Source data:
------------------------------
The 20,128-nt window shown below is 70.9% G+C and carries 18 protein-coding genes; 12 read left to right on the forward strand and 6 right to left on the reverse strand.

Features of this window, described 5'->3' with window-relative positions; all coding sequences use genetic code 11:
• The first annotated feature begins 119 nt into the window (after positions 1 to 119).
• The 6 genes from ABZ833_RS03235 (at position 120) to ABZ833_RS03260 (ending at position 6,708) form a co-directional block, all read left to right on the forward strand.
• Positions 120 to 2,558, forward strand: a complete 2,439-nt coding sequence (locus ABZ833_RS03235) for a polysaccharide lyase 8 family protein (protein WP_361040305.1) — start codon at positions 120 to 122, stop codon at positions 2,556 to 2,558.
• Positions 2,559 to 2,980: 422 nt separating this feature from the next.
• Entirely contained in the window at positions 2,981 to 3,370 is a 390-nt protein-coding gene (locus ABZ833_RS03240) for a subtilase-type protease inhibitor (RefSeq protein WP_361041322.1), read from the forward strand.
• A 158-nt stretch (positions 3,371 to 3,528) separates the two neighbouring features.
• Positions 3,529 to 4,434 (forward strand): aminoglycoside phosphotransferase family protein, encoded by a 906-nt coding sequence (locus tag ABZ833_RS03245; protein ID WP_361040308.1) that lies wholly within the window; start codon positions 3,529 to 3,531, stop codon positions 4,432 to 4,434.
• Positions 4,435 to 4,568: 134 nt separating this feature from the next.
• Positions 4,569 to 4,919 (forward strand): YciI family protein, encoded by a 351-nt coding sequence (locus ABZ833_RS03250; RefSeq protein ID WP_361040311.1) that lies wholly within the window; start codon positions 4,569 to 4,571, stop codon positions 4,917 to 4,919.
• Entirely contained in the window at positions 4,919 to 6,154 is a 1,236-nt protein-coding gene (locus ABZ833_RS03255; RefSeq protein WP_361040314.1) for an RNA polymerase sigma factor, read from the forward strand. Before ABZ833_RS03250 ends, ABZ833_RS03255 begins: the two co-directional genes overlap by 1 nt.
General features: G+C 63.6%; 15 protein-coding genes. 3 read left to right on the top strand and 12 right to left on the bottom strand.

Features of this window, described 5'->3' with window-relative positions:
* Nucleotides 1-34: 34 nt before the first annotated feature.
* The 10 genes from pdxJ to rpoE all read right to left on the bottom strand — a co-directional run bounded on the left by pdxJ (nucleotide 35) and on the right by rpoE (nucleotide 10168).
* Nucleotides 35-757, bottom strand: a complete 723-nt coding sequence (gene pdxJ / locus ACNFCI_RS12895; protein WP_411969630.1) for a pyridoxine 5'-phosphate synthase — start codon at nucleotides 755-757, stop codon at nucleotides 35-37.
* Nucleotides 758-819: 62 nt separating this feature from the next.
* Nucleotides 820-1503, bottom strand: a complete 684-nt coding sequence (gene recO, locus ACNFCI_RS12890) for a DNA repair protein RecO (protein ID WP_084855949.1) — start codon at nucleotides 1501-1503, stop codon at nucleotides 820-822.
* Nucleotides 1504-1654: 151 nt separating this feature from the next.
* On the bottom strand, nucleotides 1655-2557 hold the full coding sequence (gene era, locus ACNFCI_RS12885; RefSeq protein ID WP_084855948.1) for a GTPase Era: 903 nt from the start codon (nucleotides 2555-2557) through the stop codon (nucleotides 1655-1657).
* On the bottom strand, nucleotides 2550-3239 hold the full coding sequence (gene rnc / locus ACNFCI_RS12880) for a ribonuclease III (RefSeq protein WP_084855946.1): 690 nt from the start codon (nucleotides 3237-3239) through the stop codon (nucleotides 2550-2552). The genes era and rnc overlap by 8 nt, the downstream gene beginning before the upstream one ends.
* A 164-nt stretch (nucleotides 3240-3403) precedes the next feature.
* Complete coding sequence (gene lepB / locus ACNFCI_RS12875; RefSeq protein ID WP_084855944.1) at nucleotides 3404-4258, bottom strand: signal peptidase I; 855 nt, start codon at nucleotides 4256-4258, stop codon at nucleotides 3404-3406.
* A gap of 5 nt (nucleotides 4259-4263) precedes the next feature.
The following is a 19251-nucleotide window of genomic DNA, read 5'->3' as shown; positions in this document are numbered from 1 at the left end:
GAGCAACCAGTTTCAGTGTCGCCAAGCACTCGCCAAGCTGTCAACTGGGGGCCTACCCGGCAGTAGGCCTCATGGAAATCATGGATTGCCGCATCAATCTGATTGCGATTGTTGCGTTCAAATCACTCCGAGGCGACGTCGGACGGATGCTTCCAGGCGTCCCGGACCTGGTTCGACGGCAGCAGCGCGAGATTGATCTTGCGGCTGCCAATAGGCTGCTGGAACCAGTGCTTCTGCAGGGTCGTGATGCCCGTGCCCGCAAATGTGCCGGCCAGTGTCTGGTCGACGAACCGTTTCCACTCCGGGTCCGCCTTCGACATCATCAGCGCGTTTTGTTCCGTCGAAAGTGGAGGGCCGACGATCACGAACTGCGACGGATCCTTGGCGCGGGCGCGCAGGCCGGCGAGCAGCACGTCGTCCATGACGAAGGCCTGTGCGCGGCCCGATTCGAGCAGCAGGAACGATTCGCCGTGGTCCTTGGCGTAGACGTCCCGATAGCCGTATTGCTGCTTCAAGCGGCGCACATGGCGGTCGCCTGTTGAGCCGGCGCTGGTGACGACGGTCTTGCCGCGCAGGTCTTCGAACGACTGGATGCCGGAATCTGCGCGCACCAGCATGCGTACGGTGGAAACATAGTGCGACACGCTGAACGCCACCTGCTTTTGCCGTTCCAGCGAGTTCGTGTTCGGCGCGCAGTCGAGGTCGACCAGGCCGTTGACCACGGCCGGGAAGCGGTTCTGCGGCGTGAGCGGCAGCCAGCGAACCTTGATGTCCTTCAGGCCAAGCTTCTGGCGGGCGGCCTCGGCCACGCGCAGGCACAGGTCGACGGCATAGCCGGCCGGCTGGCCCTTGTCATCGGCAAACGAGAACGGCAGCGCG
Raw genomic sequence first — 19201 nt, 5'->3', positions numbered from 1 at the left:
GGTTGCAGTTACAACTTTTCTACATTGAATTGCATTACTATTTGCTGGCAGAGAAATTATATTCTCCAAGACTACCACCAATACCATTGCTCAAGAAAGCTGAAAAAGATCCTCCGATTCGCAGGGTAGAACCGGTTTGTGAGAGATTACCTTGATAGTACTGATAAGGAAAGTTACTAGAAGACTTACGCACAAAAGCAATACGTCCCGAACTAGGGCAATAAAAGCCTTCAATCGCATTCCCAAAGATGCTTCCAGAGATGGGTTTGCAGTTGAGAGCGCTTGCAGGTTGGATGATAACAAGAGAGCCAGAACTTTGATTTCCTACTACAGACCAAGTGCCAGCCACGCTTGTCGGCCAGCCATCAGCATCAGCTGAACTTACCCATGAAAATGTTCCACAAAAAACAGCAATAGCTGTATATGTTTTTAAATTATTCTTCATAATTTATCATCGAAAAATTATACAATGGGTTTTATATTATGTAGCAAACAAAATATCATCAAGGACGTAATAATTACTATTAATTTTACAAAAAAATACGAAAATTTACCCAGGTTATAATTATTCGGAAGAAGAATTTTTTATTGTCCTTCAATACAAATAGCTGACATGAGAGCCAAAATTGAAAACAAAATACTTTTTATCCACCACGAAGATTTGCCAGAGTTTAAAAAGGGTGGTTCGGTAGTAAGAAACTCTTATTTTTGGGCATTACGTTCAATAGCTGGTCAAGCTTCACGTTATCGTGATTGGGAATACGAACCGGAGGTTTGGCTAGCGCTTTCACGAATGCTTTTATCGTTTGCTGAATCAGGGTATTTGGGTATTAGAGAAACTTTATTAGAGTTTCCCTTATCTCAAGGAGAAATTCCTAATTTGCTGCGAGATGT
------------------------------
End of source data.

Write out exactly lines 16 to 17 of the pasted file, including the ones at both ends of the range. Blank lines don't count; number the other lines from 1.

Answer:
* The 10 genes from pdxJ to rpoE all read right to left on the bottom strand — a co-directional run bounded on the left by pdxJ (nucleotide 35) and on the right by rpoE (nucleotide 10168).
* Nucleotides 35-757, bottom strand: a complete 723-nt coding sequence (gene pdxJ / locus ACNFCI_RS12895; protein WP_411969630.1) for a pyridoxine 5'-phosphate synthase — start codon at nucleotides 755-757, stop codon at nucleotides 35-37.